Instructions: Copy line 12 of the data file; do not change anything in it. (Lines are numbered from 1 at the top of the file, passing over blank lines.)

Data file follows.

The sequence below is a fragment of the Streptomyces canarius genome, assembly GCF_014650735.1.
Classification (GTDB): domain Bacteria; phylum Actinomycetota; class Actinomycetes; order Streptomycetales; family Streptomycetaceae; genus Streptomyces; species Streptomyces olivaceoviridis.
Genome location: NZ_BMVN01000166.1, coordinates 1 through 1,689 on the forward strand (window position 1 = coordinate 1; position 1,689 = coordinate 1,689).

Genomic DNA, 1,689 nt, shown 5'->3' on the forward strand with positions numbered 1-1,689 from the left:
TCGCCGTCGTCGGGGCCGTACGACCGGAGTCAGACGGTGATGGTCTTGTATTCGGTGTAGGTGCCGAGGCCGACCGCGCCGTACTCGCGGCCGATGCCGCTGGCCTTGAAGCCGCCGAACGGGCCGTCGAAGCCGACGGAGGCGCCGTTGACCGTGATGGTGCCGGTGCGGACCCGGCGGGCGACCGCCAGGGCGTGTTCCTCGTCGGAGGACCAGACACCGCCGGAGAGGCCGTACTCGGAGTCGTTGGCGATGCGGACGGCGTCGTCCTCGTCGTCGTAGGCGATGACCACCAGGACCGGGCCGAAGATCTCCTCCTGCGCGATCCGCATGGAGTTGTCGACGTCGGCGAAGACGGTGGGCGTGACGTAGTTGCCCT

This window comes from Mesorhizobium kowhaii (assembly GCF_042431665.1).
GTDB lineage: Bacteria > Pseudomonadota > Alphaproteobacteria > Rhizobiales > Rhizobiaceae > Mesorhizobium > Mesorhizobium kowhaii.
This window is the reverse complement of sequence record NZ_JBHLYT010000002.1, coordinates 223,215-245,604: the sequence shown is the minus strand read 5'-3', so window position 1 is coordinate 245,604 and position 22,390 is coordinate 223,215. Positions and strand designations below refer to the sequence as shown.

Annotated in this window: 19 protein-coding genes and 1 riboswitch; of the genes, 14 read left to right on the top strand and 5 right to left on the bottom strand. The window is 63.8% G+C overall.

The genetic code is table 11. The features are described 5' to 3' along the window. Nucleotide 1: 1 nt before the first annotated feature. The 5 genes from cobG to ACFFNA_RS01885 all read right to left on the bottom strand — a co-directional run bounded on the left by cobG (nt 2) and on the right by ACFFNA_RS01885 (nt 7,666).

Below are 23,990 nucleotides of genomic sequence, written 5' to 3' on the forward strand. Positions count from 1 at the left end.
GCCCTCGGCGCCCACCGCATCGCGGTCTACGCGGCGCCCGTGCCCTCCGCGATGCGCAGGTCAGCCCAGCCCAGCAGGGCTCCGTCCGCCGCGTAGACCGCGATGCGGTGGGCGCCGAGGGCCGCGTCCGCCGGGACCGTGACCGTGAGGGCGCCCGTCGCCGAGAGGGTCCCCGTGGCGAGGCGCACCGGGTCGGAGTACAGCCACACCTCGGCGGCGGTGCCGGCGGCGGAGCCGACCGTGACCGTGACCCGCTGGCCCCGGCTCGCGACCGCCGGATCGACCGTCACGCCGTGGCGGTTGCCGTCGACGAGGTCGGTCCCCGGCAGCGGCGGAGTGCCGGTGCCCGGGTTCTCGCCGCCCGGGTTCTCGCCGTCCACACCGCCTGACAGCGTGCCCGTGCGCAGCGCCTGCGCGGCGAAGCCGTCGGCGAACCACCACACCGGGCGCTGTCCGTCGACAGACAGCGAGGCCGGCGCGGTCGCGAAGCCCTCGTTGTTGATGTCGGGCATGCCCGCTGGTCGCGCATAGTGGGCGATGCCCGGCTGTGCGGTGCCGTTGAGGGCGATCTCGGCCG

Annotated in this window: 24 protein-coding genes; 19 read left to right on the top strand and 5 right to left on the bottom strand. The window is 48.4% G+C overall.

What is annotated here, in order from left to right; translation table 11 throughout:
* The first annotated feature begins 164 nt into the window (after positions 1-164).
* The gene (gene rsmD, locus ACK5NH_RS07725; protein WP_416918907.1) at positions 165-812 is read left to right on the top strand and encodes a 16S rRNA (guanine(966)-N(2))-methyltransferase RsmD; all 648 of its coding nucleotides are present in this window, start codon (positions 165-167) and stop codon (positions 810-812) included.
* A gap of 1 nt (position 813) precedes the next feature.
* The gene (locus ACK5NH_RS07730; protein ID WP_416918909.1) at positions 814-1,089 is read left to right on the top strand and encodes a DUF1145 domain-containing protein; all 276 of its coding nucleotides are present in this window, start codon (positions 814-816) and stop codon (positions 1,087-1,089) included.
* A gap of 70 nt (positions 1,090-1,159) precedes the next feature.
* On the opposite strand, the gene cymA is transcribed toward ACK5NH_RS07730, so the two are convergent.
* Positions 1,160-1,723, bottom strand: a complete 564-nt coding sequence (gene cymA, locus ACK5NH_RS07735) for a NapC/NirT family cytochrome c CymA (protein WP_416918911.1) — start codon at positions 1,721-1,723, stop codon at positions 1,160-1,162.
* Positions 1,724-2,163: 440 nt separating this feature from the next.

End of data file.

GCCCTCGGCGCCCACCGCATCGCGGTCTACGCGGCGCCCGTGCCCTCCGCGATGCGCAGGTCAGCCCAGCCCAGCAGGGCTCCGTCCGCCGCGTAGACCGCGATGCGGTGGGCGCCGAGGGCCGCGTCCGCCGGGACCGTGACCGTGAGGGCGCCCGTCGCCGAGAGGGTCCCCGTGGCGAGGCGCACCGGGTCGGAGTACAGCCACACCTCGGCGGCGGTGCCGGCGGCGGAGCCGACCGTGACCGTGACCCGCTGGCCCCGGCTCGCGACCGCCGGATCGACCGTCACGCCGTGGCGGTTGCCGTCGACGAGGTCGGTCCCCGGCAGCGGCGGAGTGCCGGTGCCCGGGTTCTCGCCGCCCGGGTTCTCGCCGTCCACACCGCCTGACAGCGTGCCCGTGCGCAGCGCCTGCGCGGCGAAGCCGTCGGCGAACCACCACACCGGGCGCTGTCCGTCGACAGACAGCGAGGCCGGCGCGGTCGCGAAGCCCTCGTTGTTGATGTCGGGCATGCCCGCTGGTCGCGCATAGTGGGCGATGCCCGGCTGTGCGGTGCCGTTGAGGGCGATCTCGGCCG